Following is the latest installment in a series of posts by journalist Rachel Beitarie*, who will be sharing with us dispatches from her journey across rural China. In this post, Rachel visits a rural village in Liangshan prefecture, Sichuan, and speaks with the women from the Yi minority who live there. (Read previous installments of the travelogue here.)
Women of the cold mountains
In the Liangshan prefecture of south Sichuan, the mountains are high and the emperor is far away; therefore, the children are many. “Most families here have four or five kids” a woman says in very broken Mandarin. She herself has three so far, all under the age of five. Her friend, sitting on the paved concrete path next to her, has four. The friend, like many women, doesn’t speak a word of Chinese. They are both members of the Yi, or Nusuo, ethnic minority, a tribe that once cast its fear over much of southwest China. In this county, Butuo, they are over 90% of the population, and make for a very picturesque spectacle with their traditional colorful clothes on the backdrop of green hills and swift streams. It is a picture-perfect rural life, if one can ignore the poverty. Or the dirt.
These two women live in a village called “Ethnic village” (民族村). It is a strange creation of a semi-modern era. Located just outside a ring road that surrounds the small town of Butuo, the village consists of about a hundred families that were moved here, a few hundred meters from their former homes, when their land was seized for urban development. They were given courtyard houses built after the traditional Yi fashion, where they continue to raise cattle and poultry. “The houses are better than the ones we had before, but the village is too crowded. We don’t have the space that we used to have,” explains A-tsai, 61, who sits, huddled in her sheepskin cape, with her back to a low wall that separates the village from the main road.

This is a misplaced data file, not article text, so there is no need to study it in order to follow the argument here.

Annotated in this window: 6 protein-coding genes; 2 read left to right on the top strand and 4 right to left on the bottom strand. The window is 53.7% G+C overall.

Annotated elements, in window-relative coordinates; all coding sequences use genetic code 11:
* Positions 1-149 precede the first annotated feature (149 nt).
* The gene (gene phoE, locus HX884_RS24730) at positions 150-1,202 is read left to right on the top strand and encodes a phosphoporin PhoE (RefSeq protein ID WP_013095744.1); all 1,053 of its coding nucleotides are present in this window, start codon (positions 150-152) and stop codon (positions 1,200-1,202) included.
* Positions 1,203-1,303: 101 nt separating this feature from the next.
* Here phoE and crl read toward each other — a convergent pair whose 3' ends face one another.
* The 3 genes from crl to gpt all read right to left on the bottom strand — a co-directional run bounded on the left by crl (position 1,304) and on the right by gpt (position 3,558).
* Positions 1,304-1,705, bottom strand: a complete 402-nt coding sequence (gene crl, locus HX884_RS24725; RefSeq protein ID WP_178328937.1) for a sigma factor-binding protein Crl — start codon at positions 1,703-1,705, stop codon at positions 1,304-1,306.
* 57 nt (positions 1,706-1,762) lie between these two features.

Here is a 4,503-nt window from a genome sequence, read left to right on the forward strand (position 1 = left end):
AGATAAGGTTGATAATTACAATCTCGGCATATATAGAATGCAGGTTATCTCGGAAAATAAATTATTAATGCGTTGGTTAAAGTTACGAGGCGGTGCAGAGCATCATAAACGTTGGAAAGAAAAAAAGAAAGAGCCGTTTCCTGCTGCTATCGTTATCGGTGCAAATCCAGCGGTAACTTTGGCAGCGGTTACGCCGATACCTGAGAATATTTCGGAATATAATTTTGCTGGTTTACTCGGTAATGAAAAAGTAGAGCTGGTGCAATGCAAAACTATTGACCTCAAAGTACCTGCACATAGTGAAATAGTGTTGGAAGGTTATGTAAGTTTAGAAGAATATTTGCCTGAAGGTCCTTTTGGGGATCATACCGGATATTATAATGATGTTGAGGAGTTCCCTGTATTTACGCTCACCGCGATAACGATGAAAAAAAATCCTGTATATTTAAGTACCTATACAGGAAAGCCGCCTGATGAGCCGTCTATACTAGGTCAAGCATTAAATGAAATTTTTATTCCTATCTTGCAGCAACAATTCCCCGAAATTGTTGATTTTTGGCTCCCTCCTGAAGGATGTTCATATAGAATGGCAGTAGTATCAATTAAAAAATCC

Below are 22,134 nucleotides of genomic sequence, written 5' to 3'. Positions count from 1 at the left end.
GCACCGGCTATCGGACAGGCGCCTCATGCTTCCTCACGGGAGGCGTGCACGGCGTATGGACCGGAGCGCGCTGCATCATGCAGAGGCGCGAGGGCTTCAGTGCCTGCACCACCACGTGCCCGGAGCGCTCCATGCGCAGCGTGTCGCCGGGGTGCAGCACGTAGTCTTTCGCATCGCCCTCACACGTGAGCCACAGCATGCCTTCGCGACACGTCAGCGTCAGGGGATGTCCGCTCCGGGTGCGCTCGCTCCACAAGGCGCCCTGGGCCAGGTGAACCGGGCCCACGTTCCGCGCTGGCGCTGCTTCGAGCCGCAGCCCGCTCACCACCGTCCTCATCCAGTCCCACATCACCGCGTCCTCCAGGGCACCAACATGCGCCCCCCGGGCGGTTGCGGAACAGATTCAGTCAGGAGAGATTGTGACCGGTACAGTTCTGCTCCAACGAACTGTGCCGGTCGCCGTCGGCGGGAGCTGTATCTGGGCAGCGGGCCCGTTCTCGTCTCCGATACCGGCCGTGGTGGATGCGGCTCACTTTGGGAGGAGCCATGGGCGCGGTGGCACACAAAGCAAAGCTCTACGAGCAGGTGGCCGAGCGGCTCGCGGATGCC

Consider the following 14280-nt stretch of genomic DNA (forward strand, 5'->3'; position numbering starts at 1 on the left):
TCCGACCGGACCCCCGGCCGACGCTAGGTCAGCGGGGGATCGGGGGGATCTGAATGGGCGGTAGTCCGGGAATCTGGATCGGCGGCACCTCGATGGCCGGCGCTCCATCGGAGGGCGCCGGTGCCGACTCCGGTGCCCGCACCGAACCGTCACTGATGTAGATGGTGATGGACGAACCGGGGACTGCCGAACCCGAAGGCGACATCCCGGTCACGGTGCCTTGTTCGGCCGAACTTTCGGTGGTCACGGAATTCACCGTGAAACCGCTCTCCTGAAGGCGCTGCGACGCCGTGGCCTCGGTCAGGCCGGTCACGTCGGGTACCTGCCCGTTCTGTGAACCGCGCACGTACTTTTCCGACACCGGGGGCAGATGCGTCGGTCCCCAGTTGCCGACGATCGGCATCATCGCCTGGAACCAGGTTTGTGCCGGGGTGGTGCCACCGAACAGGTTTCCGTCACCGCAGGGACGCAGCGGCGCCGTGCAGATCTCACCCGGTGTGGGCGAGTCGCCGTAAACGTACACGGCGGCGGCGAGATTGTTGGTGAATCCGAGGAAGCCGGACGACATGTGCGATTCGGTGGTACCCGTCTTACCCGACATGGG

Butuo town is trying to push into the 21st century, while the countryside around it still lies deep in ancient times. A pedestrian street opened here two years ago that looks almost elegant, or would have looked so, if it wasn’t for so many empty and locked-up shops, and even more empty apartments, built on A-tsai and her people’s former homes. “Business is weak,” is a common complaint from those shop owners who are still open for business. La-Lo, age 40, is one of them. Her tiny restaurant is the only one still open on the block, but there are no customers, and the entrance is half-blocked by a cage that holds the family’s chickens. La-lo worked in Chengdu for a while, married a man from another county, and brought him back to her native place. This is not how it usually goes for women here, she says, and that is evident in the villages around Butuo.
In one village, just about two kilometers into the mountains, several young women put on heavy silver jewelry. They are getting ready for a wake of sorts – visiting the house of an old relative who has just passed away. The procession goes through muddy fields, with older women helping the girls with their big silver head-dresses and complicated hair-styles. Many young children tag along or are carried on mother’s backs, but no man is to be seen.